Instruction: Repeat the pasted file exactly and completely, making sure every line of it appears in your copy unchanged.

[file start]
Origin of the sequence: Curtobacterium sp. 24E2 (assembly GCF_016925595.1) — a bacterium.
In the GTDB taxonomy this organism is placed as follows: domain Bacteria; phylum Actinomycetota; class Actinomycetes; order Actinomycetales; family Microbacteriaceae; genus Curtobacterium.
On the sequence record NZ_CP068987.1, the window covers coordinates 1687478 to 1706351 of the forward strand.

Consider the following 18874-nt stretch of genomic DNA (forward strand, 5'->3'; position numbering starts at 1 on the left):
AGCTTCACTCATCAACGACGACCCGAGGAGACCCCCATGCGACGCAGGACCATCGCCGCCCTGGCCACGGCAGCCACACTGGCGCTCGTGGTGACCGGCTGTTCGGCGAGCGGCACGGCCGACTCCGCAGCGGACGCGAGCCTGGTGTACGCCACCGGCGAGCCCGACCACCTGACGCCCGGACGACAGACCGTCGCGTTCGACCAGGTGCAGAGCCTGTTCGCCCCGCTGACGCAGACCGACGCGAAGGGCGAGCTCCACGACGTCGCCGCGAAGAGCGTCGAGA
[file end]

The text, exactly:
Origin of the sequence: Curtobacterium sp. 24E2 (assembly GCF_016925595.1) — a bacterium.
In the GTDB taxonomy this organism is placed as follows: domain Bacteria; phylum Actinomycetota; class Actinomycetes; order Actinomycetales; family Microbacteriaceae; genus Curtobacterium.
On the sequence record NZ_CP068987.1, the window covers coordinates 1687478 to 1706351 of the forward strand.

Consider the following 18874-nt stretch of genomic DNA (forward strand, 5'->3'; position numbering starts at 1 on the left):
AGCTTCACTCATCAACGACGACCCGAGGAGACCCCCATGCGACGCAGGACCATCGCCGCCCTGGCCACGGCAGCCACACTGGCGCTCGTGGTGACCGGCTGTTCGGCGAGCGGCACGGCCGACTCCGCAGCGGACGCGAGCCTGGTGTACGCCACCGGCGAGCCCGACCACCTGACGCCCGGACGACAGACCGTCGCGTTCGACCAGGTGCAGAGCCTGTTCGCCCCGCTGACGCAGACCGACGCGAAGGGCGAGCTCCACGACGTCGCCGCGAAGAGCGTCGAGA